I’ll probably associate Tom and Neil and the scent of the lavender hand cream I bought on my way home in the same space in my brain.  And in honour of Tom (he’s a sheep farmer), I share something that I spotted in my Facebook feed tonight:

dog in sheeps clothing

 

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Reading as imaginative co-creation

As the lights darkened in the TIFF cinema Monday night, I leaned over to my friend and said “We’re so lucky to live in this city.”

We were there for the season opener of the Books in Film series. Eleanor Wachtel had just introduced Mohsin Hamid, author of The Reluctant Fundamentalist and special guest flown in from Lahore for the screening of Mira Nair’s film based on the novel. From his brief comments before the film, it was clear this was going to be a highlight of the series.

No spoilers here. This Man Booker nominated novel is a must-read. But it was an interesting exercise in teasing out the differences between the experience of reading and that of watching a film. The novel has two basic acts: Changez (the protagonist, pronounced Chong’-iz) at Princeton and working as a financial analyst in New York City; and Changez after he returns to Lahore. The novel is written in the second person: Changez is telling his story to an American while sitting in a cafe in Lahore. We don’t know much about the American and the ending is not tidy.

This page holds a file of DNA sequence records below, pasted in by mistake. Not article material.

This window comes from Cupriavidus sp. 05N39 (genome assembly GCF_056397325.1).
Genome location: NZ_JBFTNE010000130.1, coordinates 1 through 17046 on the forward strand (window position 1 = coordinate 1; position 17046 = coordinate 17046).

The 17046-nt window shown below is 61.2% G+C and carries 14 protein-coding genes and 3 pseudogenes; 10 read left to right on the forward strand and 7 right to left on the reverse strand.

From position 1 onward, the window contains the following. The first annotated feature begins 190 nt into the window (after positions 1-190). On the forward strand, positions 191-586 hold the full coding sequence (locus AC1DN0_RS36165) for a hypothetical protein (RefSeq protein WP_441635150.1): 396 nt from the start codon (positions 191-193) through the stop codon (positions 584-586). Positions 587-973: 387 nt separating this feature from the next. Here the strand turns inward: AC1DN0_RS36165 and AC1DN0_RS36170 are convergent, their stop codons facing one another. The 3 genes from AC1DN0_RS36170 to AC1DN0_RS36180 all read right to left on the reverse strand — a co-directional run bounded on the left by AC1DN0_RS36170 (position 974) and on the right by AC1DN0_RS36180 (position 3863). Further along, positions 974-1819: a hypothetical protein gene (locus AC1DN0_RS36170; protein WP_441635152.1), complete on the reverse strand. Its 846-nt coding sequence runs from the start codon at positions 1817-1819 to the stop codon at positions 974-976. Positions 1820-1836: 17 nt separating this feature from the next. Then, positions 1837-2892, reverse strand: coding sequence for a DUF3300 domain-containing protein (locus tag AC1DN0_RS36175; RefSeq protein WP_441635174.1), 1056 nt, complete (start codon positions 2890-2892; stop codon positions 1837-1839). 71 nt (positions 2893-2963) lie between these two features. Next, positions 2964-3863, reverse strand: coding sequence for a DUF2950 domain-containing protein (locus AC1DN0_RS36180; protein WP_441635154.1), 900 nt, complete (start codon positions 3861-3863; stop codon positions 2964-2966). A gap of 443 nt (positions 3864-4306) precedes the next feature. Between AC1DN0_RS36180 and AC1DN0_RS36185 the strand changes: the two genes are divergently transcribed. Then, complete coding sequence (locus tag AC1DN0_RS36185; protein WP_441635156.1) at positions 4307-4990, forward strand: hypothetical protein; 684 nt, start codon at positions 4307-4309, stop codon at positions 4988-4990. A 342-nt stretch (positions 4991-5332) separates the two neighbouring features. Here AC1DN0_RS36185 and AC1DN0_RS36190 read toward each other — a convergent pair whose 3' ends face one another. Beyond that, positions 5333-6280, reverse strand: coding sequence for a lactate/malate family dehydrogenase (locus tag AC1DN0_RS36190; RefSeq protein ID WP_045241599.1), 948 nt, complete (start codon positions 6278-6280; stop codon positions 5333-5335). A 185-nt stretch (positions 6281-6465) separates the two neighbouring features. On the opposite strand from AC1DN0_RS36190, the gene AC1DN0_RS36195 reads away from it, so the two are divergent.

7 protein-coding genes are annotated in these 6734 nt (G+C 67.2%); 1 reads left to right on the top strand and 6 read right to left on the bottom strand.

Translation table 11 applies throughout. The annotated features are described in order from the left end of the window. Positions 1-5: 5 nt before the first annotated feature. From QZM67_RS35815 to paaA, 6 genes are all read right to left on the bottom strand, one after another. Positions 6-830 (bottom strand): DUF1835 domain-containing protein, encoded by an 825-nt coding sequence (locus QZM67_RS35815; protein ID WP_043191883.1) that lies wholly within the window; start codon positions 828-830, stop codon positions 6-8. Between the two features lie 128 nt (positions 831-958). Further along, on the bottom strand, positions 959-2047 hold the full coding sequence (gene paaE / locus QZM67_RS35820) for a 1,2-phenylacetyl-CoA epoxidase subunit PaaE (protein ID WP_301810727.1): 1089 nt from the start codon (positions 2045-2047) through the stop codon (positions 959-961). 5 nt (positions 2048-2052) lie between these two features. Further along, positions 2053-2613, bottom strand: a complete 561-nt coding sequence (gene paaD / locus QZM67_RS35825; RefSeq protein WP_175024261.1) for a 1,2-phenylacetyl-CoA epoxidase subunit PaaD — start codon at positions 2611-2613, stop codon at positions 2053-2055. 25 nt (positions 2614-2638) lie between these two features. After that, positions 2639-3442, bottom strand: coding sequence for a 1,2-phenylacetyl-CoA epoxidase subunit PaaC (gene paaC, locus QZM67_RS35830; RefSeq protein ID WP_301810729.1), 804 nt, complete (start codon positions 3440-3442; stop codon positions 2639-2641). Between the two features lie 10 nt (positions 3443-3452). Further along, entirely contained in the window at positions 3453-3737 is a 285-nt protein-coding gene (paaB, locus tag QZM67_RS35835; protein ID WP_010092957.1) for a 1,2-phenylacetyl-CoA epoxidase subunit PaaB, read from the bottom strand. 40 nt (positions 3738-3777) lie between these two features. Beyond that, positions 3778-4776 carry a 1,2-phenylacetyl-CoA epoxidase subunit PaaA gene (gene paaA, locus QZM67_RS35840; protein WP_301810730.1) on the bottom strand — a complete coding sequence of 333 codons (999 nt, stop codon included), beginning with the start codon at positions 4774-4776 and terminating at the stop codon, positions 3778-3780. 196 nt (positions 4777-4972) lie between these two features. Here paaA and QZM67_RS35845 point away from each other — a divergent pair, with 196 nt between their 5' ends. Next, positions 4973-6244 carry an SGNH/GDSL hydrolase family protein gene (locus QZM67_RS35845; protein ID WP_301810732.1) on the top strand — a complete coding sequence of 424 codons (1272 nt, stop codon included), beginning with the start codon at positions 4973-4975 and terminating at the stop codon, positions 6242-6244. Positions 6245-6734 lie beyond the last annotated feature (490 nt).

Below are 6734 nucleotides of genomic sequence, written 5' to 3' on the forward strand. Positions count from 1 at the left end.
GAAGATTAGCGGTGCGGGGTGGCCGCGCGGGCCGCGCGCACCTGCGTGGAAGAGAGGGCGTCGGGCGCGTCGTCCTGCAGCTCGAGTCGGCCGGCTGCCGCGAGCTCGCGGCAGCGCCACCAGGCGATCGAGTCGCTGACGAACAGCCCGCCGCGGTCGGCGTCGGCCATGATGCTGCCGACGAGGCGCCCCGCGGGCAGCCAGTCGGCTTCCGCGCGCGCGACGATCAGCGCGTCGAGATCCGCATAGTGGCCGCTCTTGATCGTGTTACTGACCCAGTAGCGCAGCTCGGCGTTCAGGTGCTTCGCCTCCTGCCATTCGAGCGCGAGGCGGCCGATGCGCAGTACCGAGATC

In the film, there is a third act that ties the story together. There are other significant changes, and much more of a back story. Hamid stated that movie-goers don’t want to leave the cinema not knowing what “the ending” meant. But more than that, he had interesting things to say about the experience of reading versus watching a film.

In his view, a book leaves greater space for “imaginative co-creation” on the part of the reader. And particularly so in this novel where one half of the conversation is missing. Readers are required to imagine a lot, to create their own reality, to “engage in make-believe, or imaginative play for adults.”  He said that film is more “pre-chewed”, with less space for the viewer to enter into their own minds. Hamid stated that “books and film are completely different art forms.”

There was more. A discussion of the meaning of a beard. Nair’s changes to the screenplay to highlight powerful women. The importance (or not) of 9/11 in the novel. How one’s identification as part of a group can be (always is?) uncomfortable.